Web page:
Cheaters are not wanted in The Division. They’re not wanted in any game, really, but Ubisoft is taking a harder line against cheaters by taking action against 30,000 accounts. This action led to 3,800 permanent bans and many more temporary suspensions, ensuring that anyone caught as a cheater is going to be just a bit more cautious before trying the same thing again.
But the action doesn’t stop there; Ubisoft is preventing recidivism by keeping players from getting a second chance in the first place. Moving forward, players who get caught using cheat engines can say hello to a shiny new permanent ban for a first offense. It’s unclear how a second offense would take place, at that point, but you probably don’t want to know how hard the company would come down on you. In short, don’t cheat.
As of yesterday, Overwatch passed its seven millionth player, which represents a lot of revenue for the buy-to-play game. Need some more big numbers before you’ll be impressed? To date, Overwatch players have collectively clocked 119 million hours in the live game and swapped heroes 326 million times.
A small handful of those players won’t be seen in the game any more, however. Over 1,500 Chinese accounts have been permanently banned due to cheating. This is the first wave of bans, with Blizzard obviously sending a message to any players out there who might consider using a hack to gain a competitive advantage.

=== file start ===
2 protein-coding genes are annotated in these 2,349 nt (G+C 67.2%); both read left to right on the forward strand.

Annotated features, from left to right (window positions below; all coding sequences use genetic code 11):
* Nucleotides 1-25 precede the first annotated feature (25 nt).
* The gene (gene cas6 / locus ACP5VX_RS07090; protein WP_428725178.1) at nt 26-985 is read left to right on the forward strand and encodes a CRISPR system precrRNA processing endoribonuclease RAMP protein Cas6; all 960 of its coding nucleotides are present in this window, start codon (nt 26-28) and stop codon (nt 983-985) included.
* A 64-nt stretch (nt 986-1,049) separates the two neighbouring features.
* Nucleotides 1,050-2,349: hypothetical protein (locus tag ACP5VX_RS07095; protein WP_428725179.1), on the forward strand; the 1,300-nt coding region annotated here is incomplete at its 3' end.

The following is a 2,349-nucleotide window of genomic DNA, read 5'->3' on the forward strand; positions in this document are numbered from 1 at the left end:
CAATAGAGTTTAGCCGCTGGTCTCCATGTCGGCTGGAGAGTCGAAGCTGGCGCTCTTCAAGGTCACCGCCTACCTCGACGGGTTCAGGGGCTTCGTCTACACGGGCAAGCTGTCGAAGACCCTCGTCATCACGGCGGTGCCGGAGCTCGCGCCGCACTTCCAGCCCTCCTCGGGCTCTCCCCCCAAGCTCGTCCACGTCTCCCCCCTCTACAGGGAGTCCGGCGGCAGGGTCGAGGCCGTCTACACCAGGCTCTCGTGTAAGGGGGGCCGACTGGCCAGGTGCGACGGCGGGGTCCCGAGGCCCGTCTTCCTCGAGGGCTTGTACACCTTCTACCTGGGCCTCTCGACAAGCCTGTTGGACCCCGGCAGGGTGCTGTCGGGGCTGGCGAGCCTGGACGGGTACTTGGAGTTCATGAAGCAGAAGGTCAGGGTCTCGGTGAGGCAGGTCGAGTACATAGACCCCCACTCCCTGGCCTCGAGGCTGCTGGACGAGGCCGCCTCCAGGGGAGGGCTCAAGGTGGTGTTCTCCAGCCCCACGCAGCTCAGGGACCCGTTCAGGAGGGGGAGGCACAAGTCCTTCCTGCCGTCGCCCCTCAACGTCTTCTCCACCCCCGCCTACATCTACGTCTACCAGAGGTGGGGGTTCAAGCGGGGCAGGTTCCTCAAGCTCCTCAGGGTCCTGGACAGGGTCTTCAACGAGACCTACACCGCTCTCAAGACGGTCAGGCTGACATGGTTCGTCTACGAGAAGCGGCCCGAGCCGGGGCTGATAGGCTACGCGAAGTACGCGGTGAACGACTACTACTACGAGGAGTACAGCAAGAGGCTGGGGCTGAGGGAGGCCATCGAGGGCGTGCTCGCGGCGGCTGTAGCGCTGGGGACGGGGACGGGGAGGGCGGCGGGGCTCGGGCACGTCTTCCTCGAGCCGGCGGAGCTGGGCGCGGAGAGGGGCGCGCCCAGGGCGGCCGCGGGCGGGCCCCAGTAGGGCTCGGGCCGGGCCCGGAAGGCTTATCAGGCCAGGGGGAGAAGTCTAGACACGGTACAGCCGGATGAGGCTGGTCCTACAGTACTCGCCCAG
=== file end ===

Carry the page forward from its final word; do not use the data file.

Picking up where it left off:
Curious what the Overwatch experience is like? Read our launch impressions of the super-powered shooter!
Cheating detection is a whopper of an issue for MMO developers to handle, especially since both fairness and equality of resource access are crucial in successfully managing massive online communities. Having said that, if an anti-hacking system is too rigorous, false positives can occur and honest players then suffer for those who decide to cheat. In this edition of Flameseeker Chronicles, I’ll break down Cleary’s response to this hacking admission while discussing batch banning and how adequately this deals with cheating in GW2.
We have a deeply personal question for you: Are you a bot? Because if so, you might be banned from Tree of Savior right now. This is also true if you’re a gold seller or if you’re a human being using a bot for all of the helpful services a bot can provide. (Like, well, getting your account banned for botting.) Since banning over 3000 cheaters last week, IMC has been posting its list of bans — with names — every single day: 372 on April 21st, 113 on the 22nd, 217 on the 23rd, 206 on the 24th, 230 on the 25th, and 857 yesterday — just under 2000 since the weekend.
Players who have been wrongfully banned should contact the game’s support team for further investigation. Perhaps “qqddaad” was the closest you could get to naming yourself “Sad Dad,” or “nvb” is your longstanding nickname because you’re on the smaller side and it stands for “not very big.” And maybe “sdfgsdfgs” is… um… well, maybe you think it’s cool. If your “name” isn’t in the list, however, you can just enjoy logging into the game with fewer bots or goldsellers.